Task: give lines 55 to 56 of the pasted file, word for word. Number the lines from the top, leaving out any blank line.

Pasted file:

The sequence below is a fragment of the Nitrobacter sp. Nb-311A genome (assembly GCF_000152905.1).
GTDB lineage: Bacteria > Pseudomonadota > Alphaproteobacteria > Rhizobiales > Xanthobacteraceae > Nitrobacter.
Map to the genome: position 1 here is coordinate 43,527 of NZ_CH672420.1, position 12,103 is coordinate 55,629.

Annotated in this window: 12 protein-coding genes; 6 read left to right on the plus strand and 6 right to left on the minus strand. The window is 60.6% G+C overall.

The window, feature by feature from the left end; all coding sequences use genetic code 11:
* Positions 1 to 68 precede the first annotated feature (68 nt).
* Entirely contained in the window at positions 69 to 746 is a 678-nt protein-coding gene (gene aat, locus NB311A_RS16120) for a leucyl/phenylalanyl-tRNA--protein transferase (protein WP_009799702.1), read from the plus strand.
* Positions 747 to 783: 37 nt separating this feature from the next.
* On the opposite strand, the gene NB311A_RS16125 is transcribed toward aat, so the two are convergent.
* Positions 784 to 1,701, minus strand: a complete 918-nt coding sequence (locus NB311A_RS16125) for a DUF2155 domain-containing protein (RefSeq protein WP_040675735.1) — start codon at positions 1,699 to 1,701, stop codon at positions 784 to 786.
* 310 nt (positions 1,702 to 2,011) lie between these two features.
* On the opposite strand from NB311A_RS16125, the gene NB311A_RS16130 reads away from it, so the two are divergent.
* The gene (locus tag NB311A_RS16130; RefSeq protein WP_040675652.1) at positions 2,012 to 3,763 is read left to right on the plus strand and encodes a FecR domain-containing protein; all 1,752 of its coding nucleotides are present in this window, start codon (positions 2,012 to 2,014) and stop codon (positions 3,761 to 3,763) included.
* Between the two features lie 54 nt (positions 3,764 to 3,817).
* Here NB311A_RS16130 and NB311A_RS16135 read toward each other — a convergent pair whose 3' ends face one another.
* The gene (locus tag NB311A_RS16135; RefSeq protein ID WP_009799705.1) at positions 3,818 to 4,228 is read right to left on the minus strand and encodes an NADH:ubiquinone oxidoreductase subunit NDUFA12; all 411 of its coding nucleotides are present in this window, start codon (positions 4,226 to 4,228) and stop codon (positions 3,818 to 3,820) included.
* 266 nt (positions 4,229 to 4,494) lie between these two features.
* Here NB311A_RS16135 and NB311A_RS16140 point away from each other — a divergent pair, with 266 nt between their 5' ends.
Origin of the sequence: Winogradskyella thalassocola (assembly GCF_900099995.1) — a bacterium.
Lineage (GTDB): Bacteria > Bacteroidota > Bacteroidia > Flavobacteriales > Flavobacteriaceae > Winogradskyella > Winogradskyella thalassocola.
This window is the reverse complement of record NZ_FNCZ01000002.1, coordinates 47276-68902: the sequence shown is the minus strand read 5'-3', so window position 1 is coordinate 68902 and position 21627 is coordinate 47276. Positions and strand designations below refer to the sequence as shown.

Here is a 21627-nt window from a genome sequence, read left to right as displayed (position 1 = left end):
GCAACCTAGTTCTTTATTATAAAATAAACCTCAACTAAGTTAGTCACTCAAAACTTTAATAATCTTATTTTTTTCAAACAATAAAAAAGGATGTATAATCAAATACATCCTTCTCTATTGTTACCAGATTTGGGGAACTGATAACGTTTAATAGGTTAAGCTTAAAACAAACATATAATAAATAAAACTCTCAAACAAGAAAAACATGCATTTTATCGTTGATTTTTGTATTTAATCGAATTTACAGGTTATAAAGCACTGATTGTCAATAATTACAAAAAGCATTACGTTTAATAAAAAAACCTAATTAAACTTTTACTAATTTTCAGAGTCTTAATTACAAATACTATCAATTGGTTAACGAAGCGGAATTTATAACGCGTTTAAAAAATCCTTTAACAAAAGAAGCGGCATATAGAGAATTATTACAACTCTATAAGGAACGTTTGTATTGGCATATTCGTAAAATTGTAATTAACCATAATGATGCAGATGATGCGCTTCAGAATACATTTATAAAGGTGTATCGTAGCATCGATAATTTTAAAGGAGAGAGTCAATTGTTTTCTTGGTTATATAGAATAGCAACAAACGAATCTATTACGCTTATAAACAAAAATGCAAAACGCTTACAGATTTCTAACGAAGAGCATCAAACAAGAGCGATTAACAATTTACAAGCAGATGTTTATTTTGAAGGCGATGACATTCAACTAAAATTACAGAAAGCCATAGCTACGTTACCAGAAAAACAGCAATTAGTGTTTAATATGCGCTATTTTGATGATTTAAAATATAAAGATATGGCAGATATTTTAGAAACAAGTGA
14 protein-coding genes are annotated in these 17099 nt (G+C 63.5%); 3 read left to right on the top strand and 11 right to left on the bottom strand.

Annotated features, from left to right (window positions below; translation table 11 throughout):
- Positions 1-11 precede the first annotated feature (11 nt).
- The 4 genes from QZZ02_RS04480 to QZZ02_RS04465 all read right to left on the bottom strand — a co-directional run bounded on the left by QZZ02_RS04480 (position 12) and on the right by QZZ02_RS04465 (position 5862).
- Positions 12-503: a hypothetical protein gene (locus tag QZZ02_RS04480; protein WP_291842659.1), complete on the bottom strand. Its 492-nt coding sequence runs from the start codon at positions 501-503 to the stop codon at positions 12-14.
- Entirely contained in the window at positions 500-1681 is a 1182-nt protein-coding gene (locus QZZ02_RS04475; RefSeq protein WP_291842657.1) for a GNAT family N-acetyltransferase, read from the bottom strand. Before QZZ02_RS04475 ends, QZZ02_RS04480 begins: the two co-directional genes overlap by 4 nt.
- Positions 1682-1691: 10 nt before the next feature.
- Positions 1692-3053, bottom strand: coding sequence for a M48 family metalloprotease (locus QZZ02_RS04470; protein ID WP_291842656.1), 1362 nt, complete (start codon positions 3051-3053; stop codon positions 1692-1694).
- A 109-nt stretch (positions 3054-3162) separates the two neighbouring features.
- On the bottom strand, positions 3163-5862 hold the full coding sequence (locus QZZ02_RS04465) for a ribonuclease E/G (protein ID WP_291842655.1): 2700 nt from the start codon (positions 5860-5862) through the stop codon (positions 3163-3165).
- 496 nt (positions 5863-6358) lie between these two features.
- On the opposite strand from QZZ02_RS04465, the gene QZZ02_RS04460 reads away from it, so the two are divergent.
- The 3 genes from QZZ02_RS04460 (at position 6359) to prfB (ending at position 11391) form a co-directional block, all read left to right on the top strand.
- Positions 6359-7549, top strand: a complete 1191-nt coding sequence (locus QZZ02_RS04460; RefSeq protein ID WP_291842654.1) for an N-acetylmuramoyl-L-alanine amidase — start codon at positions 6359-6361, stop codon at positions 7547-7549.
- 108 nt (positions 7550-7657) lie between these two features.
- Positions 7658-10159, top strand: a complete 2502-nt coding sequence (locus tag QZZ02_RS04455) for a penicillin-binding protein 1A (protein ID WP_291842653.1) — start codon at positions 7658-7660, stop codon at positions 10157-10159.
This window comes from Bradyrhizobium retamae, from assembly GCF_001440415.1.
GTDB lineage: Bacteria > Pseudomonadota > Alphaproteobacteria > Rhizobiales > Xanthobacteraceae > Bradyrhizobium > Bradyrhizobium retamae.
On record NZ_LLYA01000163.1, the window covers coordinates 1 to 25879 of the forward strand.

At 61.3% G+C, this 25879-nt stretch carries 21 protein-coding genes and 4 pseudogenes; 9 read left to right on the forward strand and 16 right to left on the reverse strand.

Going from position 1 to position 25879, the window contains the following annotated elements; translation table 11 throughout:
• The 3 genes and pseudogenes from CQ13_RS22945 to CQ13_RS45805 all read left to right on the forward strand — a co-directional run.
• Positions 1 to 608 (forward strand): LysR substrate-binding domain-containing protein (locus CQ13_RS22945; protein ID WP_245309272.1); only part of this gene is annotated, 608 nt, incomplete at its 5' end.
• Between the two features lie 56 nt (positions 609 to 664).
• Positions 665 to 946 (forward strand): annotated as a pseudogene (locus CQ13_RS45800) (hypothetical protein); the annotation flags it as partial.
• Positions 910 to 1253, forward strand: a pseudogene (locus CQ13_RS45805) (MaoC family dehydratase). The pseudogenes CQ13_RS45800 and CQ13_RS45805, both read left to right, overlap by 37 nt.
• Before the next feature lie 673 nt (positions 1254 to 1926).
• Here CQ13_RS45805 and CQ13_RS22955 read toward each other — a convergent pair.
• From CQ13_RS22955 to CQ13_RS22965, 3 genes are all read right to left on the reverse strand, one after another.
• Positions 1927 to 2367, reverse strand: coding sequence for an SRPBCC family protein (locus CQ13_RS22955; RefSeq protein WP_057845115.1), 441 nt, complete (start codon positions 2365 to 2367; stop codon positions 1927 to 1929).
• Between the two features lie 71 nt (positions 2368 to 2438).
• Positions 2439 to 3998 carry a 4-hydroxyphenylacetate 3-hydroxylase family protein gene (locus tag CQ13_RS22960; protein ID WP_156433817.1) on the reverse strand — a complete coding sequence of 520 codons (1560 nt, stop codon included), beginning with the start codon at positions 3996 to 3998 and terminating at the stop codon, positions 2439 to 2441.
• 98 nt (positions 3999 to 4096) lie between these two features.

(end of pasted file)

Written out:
• Positions 2439 to 3998 carry a 4-hydroxyphenylacetate 3-hydroxylase family protein gene (locus tag CQ13_RS22960; protein ID WP_156433817.1) on the reverse strand — a complete coding sequence of 520 codons (1560 nt, stop codon included), beginning with the start codon at positions 3996 to 3998 and terminating at the stop codon, positions 2439 to 2441.
• 98 nt (positions 3999 to 4096) lie between these two features.